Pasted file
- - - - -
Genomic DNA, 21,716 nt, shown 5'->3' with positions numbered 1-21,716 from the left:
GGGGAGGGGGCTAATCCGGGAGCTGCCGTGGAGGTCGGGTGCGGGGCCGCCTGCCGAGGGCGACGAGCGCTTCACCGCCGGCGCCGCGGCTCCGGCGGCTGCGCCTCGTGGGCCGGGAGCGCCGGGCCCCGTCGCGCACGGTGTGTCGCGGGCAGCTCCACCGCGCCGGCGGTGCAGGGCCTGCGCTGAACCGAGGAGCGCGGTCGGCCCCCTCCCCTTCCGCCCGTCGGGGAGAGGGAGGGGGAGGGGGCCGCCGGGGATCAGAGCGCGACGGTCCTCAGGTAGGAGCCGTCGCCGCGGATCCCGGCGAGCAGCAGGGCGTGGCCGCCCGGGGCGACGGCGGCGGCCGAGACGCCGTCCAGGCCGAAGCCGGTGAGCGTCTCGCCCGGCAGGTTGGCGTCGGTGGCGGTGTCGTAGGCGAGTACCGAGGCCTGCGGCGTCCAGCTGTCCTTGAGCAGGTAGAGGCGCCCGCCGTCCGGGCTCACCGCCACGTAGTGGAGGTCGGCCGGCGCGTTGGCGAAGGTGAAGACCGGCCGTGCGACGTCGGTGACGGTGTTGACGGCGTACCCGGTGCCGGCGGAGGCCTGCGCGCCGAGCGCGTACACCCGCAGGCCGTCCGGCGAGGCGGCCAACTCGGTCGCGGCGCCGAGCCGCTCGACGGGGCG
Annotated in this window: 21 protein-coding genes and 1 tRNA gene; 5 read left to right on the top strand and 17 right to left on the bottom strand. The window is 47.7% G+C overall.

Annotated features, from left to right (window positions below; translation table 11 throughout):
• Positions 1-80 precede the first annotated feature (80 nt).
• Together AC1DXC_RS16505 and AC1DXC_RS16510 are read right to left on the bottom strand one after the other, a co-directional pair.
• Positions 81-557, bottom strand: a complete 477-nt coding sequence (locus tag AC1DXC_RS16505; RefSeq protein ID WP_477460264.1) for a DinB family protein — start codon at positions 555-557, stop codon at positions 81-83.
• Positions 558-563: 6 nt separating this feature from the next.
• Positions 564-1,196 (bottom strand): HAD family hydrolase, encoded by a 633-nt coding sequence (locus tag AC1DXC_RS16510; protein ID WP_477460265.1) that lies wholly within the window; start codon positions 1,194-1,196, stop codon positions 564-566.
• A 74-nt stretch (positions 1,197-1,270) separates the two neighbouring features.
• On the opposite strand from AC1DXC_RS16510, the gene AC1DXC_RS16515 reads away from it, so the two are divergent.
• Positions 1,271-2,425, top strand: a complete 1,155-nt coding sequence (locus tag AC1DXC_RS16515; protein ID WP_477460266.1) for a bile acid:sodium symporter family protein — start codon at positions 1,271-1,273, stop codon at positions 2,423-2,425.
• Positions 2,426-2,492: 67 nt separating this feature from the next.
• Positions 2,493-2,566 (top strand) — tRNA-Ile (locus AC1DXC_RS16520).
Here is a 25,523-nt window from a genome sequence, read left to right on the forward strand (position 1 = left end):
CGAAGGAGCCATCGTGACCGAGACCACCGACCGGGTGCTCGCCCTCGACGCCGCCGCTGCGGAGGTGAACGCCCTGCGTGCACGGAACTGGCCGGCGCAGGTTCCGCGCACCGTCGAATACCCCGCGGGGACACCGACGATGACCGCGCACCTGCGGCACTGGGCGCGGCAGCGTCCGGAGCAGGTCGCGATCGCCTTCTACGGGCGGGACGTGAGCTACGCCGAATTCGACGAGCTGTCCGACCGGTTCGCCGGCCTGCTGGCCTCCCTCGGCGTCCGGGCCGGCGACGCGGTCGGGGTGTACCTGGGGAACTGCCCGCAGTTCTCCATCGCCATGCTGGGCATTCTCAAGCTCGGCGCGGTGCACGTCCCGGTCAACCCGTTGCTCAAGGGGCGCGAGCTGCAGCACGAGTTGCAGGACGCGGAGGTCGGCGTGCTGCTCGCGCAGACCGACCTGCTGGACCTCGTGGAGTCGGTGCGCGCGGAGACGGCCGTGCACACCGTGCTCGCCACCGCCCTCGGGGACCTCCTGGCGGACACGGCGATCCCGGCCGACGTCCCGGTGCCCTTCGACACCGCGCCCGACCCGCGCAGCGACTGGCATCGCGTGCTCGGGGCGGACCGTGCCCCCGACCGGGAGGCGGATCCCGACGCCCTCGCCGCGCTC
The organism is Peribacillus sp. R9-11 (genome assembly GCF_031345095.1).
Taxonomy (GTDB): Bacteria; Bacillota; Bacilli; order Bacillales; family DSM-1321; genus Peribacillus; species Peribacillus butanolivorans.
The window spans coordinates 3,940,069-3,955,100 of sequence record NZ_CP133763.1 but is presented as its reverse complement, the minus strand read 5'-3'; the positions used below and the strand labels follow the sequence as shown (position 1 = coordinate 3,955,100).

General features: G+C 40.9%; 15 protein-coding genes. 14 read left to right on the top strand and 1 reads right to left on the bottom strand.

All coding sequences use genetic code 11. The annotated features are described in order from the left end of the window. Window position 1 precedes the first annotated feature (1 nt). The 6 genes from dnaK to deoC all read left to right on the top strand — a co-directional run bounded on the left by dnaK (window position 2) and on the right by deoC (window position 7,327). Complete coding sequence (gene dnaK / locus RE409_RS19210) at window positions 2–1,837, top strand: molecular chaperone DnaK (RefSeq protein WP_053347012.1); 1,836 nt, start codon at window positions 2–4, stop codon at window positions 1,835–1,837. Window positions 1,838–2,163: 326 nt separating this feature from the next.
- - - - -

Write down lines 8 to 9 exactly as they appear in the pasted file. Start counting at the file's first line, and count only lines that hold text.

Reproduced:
• Positions 558-563: 6 nt separating this feature from the next.
• Positions 564-1,196 (bottom strand): HAD family hydrolase, encoded by a 633-nt coding sequence (locus tag AC1DXC_RS16510; protein ID WP_477460265.1) that lies wholly within the window; start codon positions 1,194-1,196, stop codon positions 564-566.